Want some insider info on The Block.. straight from one of the agents, a mate of mine, who sold one of the houses.
I know this guy well, he manages a few of my properties.
He reckons the production company that bought the site for $3.8 million paid at least $1 million over the odds.
They couldn't give a rip, they made around $30-$40 million on the series by selling it to Channel Nine… So mathematics and shrewd investment never came into the equation.
Here's what's really interesting…
After costs, each individual house owed them $1.7 million. I think the highest price achieved at the auction was just over $1.6 million. The numbers are seriously out of whack, here's why…
The average purchase price for each house was $950,000… Plus around $45,000 in stamp duty, so let's round it up to $1 million.
Before the contestants got the properties, the production company basically rebuilt the guts of the properties and spent about $400,000 – $500,000 per house on structural works.
Yep, hard to believe, but that's what my insider tells me. The production company couldn't care less about a great deal, they wanted to do it fast and price was not a barrier. They paid over the odds to get the houses prepped for the show.
…that part of the series ended up on the cutting-room floor, never to see daylight.
The contestants had a budget of around $200,000 – $250,000 each for the reno.
So, all up, like we said earlier, about $1.6 – $1.7 million.
On the surface, the result looked bloody amazing, but as they say in the classics, don't try this at home without supervision.
Brad and Lara, thank your lucky stars.
The other interesting point that my insider-agent told me, and this is public knowledge anyway, they set the reserves at around $1 million.
Why did they set them so low, considering how much they'd spent?
Again, no investment logic here. The sole explanation for this was probably the fact that they got such a bad result with the Richmond Block last year. The only thing they could attribute to the poor results to was setting unrealistic reserves.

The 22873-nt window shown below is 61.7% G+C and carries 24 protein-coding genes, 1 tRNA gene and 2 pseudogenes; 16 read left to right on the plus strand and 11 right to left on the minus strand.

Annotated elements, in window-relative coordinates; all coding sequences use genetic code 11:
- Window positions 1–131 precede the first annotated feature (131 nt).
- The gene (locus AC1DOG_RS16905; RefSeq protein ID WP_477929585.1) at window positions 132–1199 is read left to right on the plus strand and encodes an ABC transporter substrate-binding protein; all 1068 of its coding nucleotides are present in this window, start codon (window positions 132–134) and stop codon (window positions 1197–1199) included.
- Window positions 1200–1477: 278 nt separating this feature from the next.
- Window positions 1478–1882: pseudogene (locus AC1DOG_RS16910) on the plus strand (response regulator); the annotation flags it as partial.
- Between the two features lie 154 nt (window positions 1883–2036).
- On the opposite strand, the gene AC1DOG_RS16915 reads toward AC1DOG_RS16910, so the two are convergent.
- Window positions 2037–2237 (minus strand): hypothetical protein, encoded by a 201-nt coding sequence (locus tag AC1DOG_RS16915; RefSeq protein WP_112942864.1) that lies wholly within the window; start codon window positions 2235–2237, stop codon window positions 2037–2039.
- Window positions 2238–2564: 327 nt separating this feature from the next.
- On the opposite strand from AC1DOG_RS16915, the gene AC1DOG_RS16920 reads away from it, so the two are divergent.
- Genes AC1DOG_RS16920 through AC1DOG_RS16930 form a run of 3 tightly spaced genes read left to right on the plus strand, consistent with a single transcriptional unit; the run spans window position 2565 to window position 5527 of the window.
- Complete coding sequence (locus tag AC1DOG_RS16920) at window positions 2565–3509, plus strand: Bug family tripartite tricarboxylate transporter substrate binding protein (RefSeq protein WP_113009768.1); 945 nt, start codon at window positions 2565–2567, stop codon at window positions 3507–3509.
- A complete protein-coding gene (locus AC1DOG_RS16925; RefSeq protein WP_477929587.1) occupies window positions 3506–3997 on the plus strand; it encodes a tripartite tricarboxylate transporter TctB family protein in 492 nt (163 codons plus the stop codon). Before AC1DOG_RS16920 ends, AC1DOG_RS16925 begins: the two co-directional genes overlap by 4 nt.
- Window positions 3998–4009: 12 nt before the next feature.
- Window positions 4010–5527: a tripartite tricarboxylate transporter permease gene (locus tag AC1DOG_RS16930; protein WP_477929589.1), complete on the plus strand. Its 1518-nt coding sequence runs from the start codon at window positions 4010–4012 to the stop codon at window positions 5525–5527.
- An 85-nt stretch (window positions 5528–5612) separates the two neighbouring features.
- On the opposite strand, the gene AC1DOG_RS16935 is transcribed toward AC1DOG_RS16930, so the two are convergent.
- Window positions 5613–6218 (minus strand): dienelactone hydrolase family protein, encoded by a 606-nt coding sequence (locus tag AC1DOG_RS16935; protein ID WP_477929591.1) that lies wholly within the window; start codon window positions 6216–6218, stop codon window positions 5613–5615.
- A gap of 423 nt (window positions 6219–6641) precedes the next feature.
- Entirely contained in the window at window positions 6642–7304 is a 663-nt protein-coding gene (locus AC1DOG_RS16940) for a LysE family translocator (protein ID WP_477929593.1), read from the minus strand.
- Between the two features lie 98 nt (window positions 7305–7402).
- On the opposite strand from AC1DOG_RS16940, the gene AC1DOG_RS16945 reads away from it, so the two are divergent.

Now the question is, can you make this sort of money from doing the same in real estate?
I asked the question to the insider…
“Can I buy single-front house in and around Dorcas St. South Melbourne for around $750,000, spend $250,000 on renos and sell it for at least $1.3 million?”
He said, “Yes, if you've got a reality tv-show behind you.”
So, you get the drift.
The other interesting goss' is that my insider-agent friend has had lots of calls in the last couple of days from people wanting to list their house on the market after the result.
…and all of them asking for big dollars.
The thinking is, “If that house sold for THAT much, my house must be worth a lot more…”
He's had to disappoint a few folks.
…but you know agents in the Melbourne winter, where the property market typically goes to sleep… They're happy to take any call they get.
Look, it sounds like I'm being negative on property investing. I'm not really, it's just that The Block had a totally different agenda. Nothing to do with real estate and everything to do with the business-model of television.
Let's not get the two mixed up.
On a brighter note, and a more realistic one, there are ways for you to make money by getting in at wholesale (or creating it by adding value).
If you want to find out how the professionals do it and get a realistic 20-25% boost in growth, then forget about The Block, this is the event for you:
The Lazy Developer Seminar
It's run by a guy called, Bob Andersen.
No fudged numbers, here are his results for the first half of 2012:
- In January, he settled on 6 townhouses with a profit of $780,000.
- In March, he completed 15 units with a profit of $1,980,000.
- In April, 10 houses, profit of $850,000.
No reality-tv show required, no glitz, no glamour… Just real concepts, real numbers, a system to follow with real results at the end of it.
Hope you enjoyed this, get along to Bob's event if you're serious about real estate.
Signed with Success,
P.S. If you've got an opinion on this – post your comment below.